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Atheists Aren’t Jerks

Atheists Aren’t Jerks

Toward the end of August, the social media networks exploded with a story: the Richard Dawkins Foundation’s Facebook page posted this image, citing a news story that alleged the Pope had made it illegal to report sex crimes in the Vatican.

The problem was, the story was drawn from a news parody site. Blogs picked up on it, and the obligatory social media mockery followed shortly.

My initial reaction was that New Atheism has come full-circle and descended into the sort of self-parody seen on the fringes of Christian fundamentalism.

One might characterize New Atheism as a largely polemical movement that attacks a particular type of Christianity—the religious and political practices of the “far right”—and conflates the part with the whole of Christendom.

So using the actions and views of the New Atheism movement to broadly criticize atheism is a move that (perhaps subconsciously) conflates a particular group of atheists with the whole—the very accusation one might level against New Atheism. It also distracts from a larger and more important conversation that Christians and atheists should be having.

When atheists in America are distrusted, marginalized and politically underrepresented, it shouldn’t be difficult to understand the frustration behind the New Atheism movement. To blow an instance like the above out of proportion lacks sympathy and class, and it doesn’t lead to a constructive conversation. Rather, it imitates a national media that stokes controversy and gives self-righteous talking heads a platform to argue without resolution.

Not only is this not Christlike, it’s a huge missed opportunity.

Before the finger-pointing, name-calling and blame-laying, we must remember that studies have shown most atheists aren’t antitheists, just as most Christians worldwide aren’t far-right fundamentalists.

The loudest factions of Christianity and atheism aren’t the largest, which presents the occasion for mutual understanding: open, honest, introspective and rational discussion between groups of people who share more in common than not.

The conversation we should have would engage one another on that basis. There’s room for intelligent discourse around some of the most critical questions about humanity—how we relate to the world we share, how our beliefs inform our lifestyles, how we fit into this vast, cosmic scheme of being.

Such a conversation would allow us to “do nothing from rivalry or conceit, but in humility count others more significant than [our]selves” (Philippians 2:3). It would give us an opportunity to “be quick to hear, slow to speak, slow to anger” (James 1:9). It would let us try to “outdo one another in showing honor” (Romans 12:10). Respect begets respect. Can’t we approach interfaith (or “counterfaith”) dialogue using this method?

Consider the relationship of G.K. Chesterton and George Bernard Shaw, the former a Catholic and the latter described as an “involuntary atheist.” Their relationship was distinguished on the one hand by scathing written criticism and intense public debate. On the other hand, their mutual respect for the intellect of the other was plain to see and begot genuine friendship.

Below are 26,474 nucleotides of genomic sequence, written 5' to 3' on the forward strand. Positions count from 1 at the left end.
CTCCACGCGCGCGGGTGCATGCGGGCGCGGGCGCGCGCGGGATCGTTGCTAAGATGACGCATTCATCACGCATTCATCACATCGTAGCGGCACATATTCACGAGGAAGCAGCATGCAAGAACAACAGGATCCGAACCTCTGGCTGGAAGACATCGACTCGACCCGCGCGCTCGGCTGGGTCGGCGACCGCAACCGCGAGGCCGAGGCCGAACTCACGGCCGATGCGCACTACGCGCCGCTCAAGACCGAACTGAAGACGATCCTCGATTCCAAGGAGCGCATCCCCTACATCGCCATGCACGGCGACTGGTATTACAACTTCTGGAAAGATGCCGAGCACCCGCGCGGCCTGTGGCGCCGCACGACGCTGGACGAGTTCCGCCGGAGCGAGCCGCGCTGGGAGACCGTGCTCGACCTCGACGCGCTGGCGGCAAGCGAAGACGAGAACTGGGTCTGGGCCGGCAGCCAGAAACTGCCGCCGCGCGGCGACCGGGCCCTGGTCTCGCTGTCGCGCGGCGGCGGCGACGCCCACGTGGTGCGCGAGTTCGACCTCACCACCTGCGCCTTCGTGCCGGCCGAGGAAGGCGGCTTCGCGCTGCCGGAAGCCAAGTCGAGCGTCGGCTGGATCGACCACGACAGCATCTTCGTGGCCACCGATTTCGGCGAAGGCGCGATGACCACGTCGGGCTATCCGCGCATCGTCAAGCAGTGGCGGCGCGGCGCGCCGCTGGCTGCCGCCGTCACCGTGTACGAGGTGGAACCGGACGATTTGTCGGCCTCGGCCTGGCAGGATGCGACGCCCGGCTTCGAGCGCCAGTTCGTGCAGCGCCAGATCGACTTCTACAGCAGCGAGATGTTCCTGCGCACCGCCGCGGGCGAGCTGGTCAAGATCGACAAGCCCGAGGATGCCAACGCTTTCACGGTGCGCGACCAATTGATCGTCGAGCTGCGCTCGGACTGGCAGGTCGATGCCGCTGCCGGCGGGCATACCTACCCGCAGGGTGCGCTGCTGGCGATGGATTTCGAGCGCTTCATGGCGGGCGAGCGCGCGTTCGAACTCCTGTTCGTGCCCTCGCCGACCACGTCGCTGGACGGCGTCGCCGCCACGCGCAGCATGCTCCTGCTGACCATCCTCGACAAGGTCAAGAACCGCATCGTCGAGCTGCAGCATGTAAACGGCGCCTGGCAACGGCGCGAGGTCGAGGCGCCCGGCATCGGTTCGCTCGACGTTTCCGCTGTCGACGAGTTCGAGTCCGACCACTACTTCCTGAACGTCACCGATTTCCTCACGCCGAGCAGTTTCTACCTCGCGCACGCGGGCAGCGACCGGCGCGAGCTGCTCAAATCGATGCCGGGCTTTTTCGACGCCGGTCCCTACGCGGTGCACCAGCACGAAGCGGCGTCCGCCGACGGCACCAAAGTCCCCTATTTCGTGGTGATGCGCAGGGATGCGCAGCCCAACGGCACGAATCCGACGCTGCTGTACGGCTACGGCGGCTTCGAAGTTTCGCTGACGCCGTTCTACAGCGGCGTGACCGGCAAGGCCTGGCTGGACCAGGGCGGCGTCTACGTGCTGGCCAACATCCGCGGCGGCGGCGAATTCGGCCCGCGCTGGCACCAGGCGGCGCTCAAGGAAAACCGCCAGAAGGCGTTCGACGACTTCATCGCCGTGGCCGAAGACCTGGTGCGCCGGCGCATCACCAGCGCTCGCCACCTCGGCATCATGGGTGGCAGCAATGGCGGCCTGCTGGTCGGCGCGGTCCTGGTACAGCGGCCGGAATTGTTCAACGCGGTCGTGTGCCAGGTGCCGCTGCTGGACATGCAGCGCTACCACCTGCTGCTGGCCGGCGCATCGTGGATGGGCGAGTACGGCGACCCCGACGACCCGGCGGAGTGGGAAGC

Chesterton once quipped, “It is necessary to disagree with him as much as I do in order to admire him as much as I do.” Shaw characterized Chesterton as “friendly, easy-going, unaffected, gentle, magnanimous, and genuinely democratic.” Indeed, Shaw’s affection for Chesterton was on full display in a mournful letter written to his widow Frances the day after his death, calling it “ridiculous that I, 18 years older than Gilbert, should be heartlessly surviving him.” He offered to help her in any way possible before closing, “the trumpets are sounding for him,” alluding to Heaven as described in The Pilgrim’s Progress.

The late Christopher Hitchens, inarguably a man of staggering intellect and arguably the finest journalist and critic of our time, was a champion of New Atheism. But his public persona belied the incredible love he had for those he debated, notably evangelical apologist Larry Taunton. After Hitchens’ death, Taunton fondly remembered their meals together, frequent phone calls and visits, and a “civilized, rational discussion” about the Gospel of John, which they’d read together.

When asked his opinion of Taunton before a public debate, Hitchens said, “If everyone in the United States had the same qualities of loyalty and care and concern for others that Larry Taunton had, we’d be living in a much better society than we do.” Later that evening, Hitchens complimented Taunton’s performance. When Taunton dismissed Hitchens as having been gentle with him, Hitchens merely replied, “Oh, I held nothing back,” and then asked if they were still on for dinner.

These two examples illustrate a much larger point. The topics atheists and Christians disagree upon are hugely important, worthy of discussion and even debate. But the dialogue needs to come from a place of mutual admiration, respect and intellectual honesty.

Antagonistic and attacking “conversation” is not only unproductive, it’s incredibly damaging to both parties (and any witnesses). When we take an instance like the Dawkins Foundation’s Facebook post and use it as a chance to poke fun, we slam shut the door of opportunity for meaningful discussion.

Conversation that’s auspicious and sympathetic does the opposite: it encourages. It inspires. It builds friendships.

Christ commanded that we love one another as He loved us (John 15:12). In matters of discussion with those who believe differently than we do, nothing could possibly be more important.

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